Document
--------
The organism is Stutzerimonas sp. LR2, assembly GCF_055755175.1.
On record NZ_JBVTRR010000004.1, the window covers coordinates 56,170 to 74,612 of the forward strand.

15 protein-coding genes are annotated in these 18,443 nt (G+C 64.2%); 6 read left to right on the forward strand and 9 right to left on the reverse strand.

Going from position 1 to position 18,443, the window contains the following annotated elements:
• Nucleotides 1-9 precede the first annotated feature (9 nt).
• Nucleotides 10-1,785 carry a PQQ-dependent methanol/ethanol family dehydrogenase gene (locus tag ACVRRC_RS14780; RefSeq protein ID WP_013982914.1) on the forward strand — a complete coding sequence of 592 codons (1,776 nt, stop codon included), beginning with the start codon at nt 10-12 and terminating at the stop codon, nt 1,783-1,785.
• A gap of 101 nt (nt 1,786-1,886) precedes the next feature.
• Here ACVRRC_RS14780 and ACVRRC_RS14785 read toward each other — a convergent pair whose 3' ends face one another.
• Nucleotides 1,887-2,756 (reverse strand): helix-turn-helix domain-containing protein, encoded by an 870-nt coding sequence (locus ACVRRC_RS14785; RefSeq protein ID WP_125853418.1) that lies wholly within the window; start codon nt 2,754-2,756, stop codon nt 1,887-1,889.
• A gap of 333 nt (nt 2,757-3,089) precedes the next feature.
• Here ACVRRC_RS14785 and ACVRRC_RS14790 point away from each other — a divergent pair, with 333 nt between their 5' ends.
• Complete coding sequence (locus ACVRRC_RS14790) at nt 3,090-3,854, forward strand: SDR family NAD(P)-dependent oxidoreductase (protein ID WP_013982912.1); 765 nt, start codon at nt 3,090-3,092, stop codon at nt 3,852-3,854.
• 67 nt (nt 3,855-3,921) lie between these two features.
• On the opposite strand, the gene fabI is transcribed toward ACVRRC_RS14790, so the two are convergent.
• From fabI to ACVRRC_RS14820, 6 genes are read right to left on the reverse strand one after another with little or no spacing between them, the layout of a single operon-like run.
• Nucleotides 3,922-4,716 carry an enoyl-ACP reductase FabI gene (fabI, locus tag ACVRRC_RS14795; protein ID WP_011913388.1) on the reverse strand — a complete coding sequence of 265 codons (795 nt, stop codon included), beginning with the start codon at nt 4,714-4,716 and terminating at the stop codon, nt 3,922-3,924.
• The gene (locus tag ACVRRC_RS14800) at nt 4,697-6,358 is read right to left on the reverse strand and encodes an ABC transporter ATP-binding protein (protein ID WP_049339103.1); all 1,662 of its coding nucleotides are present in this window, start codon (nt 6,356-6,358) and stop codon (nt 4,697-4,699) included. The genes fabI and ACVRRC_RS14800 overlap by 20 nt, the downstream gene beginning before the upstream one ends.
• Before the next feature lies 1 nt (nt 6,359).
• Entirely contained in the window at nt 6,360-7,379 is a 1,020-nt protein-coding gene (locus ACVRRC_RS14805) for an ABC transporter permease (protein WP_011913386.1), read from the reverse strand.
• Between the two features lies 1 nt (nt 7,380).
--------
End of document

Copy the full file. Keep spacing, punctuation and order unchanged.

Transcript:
The organism is Stutzerimonas sp. LR2, assembly GCF_055755175.1.
On record NZ_JBVTRR010000004.1, the window covers coordinates 56,170 to 74,612 of the forward strand.

15 protein-coding genes are annotated in these 18,443 nt (G+C 64.2%); 6 read left to right on the forward strand and 9 right to left on the reverse strand.

Going from position 1 to position 18,443, the window contains the following annotated elements:
• Nucleotides 1-9 precede the first annotated feature (9 nt).
• Nucleotides 10-1,785 carry a PQQ-dependent methanol/ethanol family dehydrogenase gene (locus tag ACVRRC_RS14780; RefSeq protein ID WP_013982914.1) on the forward strand — a complete coding sequence of 592 codons (1,776 nt, stop codon included), beginning with the start codon at nt 10-12 and terminating at the stop codon, nt 1,783-1,785.
• A gap of 101 nt (nt 1,786-1,886) precedes the next feature.
• Here ACVRRC_RS14780 and ACVRRC_RS14785 read toward each other — a convergent pair whose 3' ends face one another.
• Nucleotides 1,887-2,756 (reverse strand): helix-turn-helix domain-containing protein, encoded by an 870-nt coding sequence (locus ACVRRC_RS14785; RefSeq protein ID WP_125853418.1) that lies wholly within the window; start codon nt 2,754-2,756, stop codon nt 1,887-1,889.
• A gap of 333 nt (nt 2,757-3,089) precedes the next feature.
• Here ACVRRC_RS14785 and ACVRRC_RS14790 point away from each other — a divergent pair, with 333 nt between their 5' ends.
• Complete coding sequence (locus ACVRRC_RS14790) at nt 3,090-3,854, forward strand: SDR family NAD(P)-dependent oxidoreductase (protein ID WP_013982912.1); 765 nt, start codon at nt 3,090-3,092, stop codon at nt 3,852-3,854.
• 67 nt (nt 3,855-3,921) lie between these two features.
• On the opposite strand, the gene fabI is transcribed toward ACVRRC_RS14790, so the two are convergent.
• From fabI to ACVRRC_RS14820, 6 genes are read right to left on the reverse strand one after another with little or no spacing between them, the layout of a single operon-like run.
• Nucleotides 3,922-4,716 carry an enoyl-ACP reductase FabI gene (fabI, locus tag ACVRRC_RS14795; protein ID WP_011913388.1) on the reverse strand — a complete coding sequence of 265 codons (795 nt, stop codon included), beginning with the start codon at nt 4,714-4,716 and terminating at the stop codon, nt 3,922-3,924.
• The gene (locus tag ACVRRC_RS14800) at nt 4,697-6,358 is read right to left on the reverse strand and encodes an ABC transporter ATP-binding protein (protein ID WP_049339103.1); all 1,662 of its coding nucleotides are present in this window, start codon (nt 6,356-6,358) and stop codon (nt 4,697-4,699) included. The genes fabI and ACVRRC_RS14800 overlap by 20 nt, the downstream gene beginning before the upstream one ends.
• Before the next feature lies 1 nt (nt 6,359).
• Entirely contained in the window at nt 6,360-7,379 is a 1,020-nt protein-coding gene (locus ACVRRC_RS14805) for an ABC transporter permease (protein WP_011913386.1), read from the reverse strand.
• Between the two features lies 1 nt (nt 7,380).